Can a locksmith help solve a 110-year-old jewel heist? Travel Channel’s tv series, Legend Hunter, sought the answer while trying to discover the fate of the Irish Crown Jewels; stolen from a safe within the walls of Dublin Castle on July 6, 1907.

England’s King George gifted the Crown Jewels, worth $20 million today, to the Order of St. Patrick in 1830.  The badge and star were encrusted with more than 400 diamonds, shamrocks made of emeralds, 24 karat gold, rubies and sapphires.

Sir Arthur Vickers, appointed as Ulster of Arms, in 1903 was tasked with keeping the valuable jewels safe in his custody.  Apparently, security and safe guarding were not among Vickers’ talents.  Ordering a strong room built in the castle, to protect and store the safe containing the jewels, seemed like a great idea.  If only someone had measured the safe before building the doorway.  Turns out the door wasn’t wide enough for the safe to be brought through.  Vickers ended up sticking the safe in a library without guards to keep a watchful eye.  The Ratner safe was made by one of the top safe manufacturers in England with an iron door containing a seven-lever locking system.  Each lever, stacked on top of each other, aligned with a notch in a key.  Once all the notches lined up, the locking mechanism would lift and the door could open.  Perhaps, Vickers believed that since there were only two keys to the safe and he kept one on his person at all times, there was no threat of theft.  That is, until the morning of July 6, 1907.  With door hanging open, the safe sat empty.  The jewels were missing.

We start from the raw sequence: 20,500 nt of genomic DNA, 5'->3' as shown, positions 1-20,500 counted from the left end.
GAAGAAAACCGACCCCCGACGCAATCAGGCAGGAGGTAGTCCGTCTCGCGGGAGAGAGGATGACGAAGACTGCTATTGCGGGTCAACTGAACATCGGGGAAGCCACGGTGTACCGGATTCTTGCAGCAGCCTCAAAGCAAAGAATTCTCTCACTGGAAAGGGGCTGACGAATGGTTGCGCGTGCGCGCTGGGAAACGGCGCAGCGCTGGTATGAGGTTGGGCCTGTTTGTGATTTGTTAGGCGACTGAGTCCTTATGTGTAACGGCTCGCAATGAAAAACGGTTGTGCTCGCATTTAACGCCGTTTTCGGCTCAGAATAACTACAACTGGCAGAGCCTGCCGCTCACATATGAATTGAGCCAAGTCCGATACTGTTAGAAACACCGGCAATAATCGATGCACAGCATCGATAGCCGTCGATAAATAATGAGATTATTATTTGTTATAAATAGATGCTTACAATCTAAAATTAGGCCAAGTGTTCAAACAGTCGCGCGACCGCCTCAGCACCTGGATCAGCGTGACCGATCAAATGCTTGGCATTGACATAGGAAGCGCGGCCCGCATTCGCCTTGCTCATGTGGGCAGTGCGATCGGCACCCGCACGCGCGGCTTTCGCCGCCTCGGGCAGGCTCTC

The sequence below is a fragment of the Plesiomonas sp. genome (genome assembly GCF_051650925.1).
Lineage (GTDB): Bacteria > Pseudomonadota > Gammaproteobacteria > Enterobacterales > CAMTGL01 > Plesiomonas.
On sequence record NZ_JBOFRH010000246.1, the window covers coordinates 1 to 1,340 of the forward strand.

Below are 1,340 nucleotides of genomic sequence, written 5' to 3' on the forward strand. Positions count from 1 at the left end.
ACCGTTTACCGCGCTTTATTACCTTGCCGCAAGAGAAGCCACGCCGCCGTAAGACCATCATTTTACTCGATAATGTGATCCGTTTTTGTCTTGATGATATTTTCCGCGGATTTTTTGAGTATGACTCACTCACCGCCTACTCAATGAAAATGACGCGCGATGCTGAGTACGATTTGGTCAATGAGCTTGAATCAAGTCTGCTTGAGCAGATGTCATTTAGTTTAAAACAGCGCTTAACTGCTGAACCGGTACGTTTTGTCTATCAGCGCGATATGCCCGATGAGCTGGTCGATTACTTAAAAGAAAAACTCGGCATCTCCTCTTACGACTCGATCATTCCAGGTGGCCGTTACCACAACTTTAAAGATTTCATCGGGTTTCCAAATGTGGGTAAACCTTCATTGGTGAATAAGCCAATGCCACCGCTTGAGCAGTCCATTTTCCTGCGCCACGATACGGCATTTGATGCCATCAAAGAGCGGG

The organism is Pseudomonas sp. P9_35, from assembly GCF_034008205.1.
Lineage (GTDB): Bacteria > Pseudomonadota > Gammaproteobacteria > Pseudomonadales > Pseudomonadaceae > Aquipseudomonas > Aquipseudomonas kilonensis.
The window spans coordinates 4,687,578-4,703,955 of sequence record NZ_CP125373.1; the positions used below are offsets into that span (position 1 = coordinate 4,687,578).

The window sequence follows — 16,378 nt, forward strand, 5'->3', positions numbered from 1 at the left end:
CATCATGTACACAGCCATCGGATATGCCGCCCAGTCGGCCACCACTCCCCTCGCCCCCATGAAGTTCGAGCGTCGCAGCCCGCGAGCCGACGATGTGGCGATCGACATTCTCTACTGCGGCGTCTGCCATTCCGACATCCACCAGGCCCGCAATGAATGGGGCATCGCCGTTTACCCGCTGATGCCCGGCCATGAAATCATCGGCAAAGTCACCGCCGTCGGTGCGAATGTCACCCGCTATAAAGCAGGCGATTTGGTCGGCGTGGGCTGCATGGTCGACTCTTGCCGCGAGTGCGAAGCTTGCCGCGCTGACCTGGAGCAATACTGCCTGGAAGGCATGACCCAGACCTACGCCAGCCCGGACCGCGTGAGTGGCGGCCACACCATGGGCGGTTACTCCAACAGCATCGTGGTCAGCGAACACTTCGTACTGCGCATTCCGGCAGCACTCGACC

At first, Vickers wasn’t worried.  Rumors swirled that he was fond of drinking, throwing lavish parties and associating with people of questionable character.  It’s been said that during one of these parties, after Vickers had passed out, a friend was able to lift the key to the safe.  The next morning Vickers was wearing the jewels when he awoke.  In time, Vickers had to admit that the jewels were stolen.   A handful of suspects, including Vickers, emerged.  No one was ever charged with the crime and the stolen gems have never been found.

The Dublin Metro Police had always claimed that the lock had not been picked and therefor must have been an inside job.  But, was this even true?  An expert locksmith was brought in to examine the Ratner safe.  Should scratches be found on any of the levers that would be proof that the detectives had it wrong over a hundred years ago.  The locksmith took the device apart and meticulously examined each lever.  Finding only normal wear and tear on the levers the locksmith was able to confirm one theory.  The thief had used a key to gain access to the safe.  Surprisingly, the locksmith was able to discover new evidence that perhaps the detectives didn’t believe there were only two keys.  With the safe in police custody levers one and three had been switched.  Flipping these levers with each other meant that the original keys, or copies if any existed, could ever be used on the safe again.   The treasure hunt continues.